9) The Customer Felt Ghosted Review
These reviews are much likelier to happen when dealing with online orders, but they can also crop up when people call in and try to get information.
Unlike many types of negative reviews, these are almost always the fault of the business. There’s no excuse for ghosting customers, especially if they’ve already spent money.
If you get reviews like this, you should absolutely respond by apologizing profusely and offering a refund. And if your store is regularly dropping the ball on communicating with customers, you should prioritize improving as soon as possible.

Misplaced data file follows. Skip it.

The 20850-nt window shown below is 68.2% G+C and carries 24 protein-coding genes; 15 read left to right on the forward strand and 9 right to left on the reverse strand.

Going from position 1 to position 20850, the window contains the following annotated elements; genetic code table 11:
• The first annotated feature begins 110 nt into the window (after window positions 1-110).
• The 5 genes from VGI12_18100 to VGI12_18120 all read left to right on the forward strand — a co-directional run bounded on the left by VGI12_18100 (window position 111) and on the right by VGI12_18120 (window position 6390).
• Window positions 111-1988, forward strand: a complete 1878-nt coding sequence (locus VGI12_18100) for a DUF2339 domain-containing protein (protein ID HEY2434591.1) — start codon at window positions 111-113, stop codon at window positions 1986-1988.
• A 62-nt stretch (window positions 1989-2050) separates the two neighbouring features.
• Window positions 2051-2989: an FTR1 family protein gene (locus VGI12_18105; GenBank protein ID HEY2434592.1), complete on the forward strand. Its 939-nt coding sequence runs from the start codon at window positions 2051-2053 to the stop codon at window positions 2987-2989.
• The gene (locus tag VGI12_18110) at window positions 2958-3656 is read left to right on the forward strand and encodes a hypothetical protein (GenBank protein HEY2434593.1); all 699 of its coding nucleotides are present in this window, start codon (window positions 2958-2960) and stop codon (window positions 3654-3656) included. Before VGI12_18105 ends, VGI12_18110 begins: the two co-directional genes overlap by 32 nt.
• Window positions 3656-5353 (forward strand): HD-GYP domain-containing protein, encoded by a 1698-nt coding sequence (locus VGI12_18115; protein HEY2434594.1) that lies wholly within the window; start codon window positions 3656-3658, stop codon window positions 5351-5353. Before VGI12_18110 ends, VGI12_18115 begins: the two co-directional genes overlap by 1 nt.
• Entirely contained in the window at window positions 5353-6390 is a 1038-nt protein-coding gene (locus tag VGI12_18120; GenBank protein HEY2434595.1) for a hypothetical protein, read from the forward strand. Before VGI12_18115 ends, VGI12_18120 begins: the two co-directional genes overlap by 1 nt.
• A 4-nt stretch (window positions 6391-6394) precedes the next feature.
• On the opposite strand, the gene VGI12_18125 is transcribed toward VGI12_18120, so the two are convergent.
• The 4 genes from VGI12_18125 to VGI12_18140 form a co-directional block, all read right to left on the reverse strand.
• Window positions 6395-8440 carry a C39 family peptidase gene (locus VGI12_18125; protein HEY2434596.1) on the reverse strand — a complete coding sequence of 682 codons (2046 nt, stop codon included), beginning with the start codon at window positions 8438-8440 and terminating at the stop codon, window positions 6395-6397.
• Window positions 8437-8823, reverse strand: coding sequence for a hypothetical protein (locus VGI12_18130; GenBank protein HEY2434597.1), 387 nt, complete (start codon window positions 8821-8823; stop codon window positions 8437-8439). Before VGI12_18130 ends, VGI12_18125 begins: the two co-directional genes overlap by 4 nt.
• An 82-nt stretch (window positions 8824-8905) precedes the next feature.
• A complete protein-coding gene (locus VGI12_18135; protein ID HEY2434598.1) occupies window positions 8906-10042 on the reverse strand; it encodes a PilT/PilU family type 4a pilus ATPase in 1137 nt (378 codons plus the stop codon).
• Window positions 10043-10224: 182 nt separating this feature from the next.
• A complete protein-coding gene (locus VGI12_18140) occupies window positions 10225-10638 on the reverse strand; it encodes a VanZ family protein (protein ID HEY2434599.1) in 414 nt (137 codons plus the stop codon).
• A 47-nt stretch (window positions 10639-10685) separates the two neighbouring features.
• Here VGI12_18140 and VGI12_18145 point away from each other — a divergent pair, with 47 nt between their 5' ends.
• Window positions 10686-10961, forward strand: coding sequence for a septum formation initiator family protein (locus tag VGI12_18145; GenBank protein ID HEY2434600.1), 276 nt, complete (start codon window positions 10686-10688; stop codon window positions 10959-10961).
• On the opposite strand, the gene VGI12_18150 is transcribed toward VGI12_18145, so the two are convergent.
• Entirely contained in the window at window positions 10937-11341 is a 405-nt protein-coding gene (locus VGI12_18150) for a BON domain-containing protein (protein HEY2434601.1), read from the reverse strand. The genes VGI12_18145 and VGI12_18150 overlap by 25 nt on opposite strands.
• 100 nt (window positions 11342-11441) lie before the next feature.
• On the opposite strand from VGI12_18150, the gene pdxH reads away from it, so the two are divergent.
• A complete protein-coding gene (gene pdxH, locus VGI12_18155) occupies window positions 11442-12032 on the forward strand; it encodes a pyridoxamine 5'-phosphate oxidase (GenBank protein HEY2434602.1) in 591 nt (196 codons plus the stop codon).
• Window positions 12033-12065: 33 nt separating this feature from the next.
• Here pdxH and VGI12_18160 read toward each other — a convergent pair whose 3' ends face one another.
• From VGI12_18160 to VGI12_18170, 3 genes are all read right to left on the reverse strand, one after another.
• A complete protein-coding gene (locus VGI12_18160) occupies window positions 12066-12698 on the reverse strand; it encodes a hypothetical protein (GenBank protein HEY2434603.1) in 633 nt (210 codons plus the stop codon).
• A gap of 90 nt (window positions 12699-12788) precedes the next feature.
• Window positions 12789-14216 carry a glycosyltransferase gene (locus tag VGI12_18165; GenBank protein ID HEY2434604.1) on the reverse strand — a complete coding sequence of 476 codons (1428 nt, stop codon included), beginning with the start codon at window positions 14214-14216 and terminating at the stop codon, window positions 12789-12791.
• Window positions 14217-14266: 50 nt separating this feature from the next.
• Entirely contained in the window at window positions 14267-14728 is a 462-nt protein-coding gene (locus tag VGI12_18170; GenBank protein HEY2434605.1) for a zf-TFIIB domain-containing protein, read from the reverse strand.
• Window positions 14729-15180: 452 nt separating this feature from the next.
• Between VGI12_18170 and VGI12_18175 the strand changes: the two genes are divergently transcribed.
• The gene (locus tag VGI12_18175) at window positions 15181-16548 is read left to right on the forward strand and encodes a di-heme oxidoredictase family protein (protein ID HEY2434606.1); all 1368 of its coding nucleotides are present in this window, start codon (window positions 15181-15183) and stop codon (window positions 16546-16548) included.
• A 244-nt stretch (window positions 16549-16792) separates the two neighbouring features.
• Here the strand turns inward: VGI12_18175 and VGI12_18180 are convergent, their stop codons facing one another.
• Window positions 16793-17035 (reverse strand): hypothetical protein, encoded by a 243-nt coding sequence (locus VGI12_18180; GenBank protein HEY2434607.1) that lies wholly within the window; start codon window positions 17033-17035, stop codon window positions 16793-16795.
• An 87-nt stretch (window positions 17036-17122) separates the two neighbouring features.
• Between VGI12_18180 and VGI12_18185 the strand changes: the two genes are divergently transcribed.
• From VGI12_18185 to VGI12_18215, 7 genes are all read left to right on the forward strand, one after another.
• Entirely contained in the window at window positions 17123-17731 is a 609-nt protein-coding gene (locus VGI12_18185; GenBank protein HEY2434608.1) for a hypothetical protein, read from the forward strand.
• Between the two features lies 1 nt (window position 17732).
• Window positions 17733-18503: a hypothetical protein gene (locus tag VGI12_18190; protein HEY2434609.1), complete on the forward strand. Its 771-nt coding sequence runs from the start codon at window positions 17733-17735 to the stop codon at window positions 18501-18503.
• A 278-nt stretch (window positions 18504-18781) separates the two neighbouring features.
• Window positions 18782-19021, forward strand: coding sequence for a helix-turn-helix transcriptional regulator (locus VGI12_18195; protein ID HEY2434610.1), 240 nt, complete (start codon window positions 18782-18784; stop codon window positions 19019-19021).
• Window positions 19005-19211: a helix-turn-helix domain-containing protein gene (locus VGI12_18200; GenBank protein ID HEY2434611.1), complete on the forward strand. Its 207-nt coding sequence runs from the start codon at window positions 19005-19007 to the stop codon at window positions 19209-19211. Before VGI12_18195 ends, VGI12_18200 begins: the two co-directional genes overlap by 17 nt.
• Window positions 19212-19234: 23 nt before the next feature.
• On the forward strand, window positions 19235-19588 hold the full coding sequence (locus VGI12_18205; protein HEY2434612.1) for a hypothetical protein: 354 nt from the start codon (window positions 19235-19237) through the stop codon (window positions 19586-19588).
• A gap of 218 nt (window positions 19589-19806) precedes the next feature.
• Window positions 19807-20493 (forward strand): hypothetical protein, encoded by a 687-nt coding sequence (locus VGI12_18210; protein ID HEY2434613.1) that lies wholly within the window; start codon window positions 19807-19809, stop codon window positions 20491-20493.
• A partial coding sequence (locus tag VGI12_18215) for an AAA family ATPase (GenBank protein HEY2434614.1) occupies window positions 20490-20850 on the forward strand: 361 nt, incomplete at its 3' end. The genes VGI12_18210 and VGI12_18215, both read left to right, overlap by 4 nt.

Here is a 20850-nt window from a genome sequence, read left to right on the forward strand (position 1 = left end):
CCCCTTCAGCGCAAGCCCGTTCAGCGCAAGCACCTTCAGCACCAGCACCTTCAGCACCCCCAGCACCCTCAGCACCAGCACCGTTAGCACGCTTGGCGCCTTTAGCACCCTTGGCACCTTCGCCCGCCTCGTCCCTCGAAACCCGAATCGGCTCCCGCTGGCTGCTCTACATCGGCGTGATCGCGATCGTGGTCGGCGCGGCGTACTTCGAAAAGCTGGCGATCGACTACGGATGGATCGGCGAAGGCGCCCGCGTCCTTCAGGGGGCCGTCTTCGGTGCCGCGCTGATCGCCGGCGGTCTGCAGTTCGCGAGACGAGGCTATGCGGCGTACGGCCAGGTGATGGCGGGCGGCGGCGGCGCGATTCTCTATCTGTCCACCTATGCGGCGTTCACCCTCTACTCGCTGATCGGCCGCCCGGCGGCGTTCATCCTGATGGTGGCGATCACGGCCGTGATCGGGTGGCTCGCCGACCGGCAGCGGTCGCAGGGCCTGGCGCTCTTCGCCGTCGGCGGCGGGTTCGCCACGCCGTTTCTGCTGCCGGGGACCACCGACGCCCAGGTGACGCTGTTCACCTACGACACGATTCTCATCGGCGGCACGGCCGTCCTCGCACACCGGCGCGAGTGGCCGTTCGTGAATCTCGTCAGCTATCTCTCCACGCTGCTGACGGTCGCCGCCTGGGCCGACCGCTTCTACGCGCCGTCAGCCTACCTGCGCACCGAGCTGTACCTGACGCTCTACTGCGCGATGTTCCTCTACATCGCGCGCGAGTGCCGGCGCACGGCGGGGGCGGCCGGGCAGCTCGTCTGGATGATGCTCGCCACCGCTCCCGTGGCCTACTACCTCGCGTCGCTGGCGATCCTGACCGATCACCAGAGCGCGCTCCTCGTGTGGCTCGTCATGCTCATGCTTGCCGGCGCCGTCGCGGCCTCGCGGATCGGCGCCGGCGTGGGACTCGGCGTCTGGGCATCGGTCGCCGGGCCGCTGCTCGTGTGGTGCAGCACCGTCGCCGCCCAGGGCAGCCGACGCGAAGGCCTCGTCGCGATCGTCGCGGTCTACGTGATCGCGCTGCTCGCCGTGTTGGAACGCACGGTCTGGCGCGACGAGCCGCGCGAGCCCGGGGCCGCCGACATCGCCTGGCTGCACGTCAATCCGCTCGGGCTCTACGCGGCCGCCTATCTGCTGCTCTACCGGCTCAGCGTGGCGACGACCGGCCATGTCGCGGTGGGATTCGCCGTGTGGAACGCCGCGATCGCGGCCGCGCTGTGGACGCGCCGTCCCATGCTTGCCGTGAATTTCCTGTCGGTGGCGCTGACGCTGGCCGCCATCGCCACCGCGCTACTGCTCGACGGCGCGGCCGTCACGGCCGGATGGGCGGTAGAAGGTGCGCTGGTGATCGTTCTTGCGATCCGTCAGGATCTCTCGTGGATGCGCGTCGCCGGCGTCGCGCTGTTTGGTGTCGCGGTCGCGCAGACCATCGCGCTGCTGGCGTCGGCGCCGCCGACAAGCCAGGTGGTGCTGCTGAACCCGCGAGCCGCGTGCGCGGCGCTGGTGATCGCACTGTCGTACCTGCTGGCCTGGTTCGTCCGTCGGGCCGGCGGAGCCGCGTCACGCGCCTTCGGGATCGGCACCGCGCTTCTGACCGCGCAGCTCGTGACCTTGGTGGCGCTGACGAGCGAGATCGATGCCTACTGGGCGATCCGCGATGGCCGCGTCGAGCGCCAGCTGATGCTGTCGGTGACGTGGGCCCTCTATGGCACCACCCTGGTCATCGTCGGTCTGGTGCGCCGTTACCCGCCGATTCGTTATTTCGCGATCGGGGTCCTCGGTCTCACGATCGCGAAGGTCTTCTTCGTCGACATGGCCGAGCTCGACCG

8) The Unhappy Price Checker Review
Some people compare and check prices everywhere they go, including your store. And for some, not having the lowest price will qualify you for a bad review.
These reviews are tough. We can all empathize with wanting the lowest price possible; however, there are many valid reasons why your shop won’t be able to price match with Amazon and other huge retailers.
It’s acceptable to simply leave these reviews there, and not respond at all. If you do choose to respond, don’t make excuses or get defensive. Just be honest, explain that you’re a small business and not a giant corporation. That means in exchange for supporting the local economy and getting excellent customer service, you might pay a few more dollars on some purchases.
7) The Hidden Fee Review
People hate any fees they aren’t warned about, so do your best to be as transparent as possible. If you do get a negative ‘hidden fee’ review, a response like this owner left is your best bet.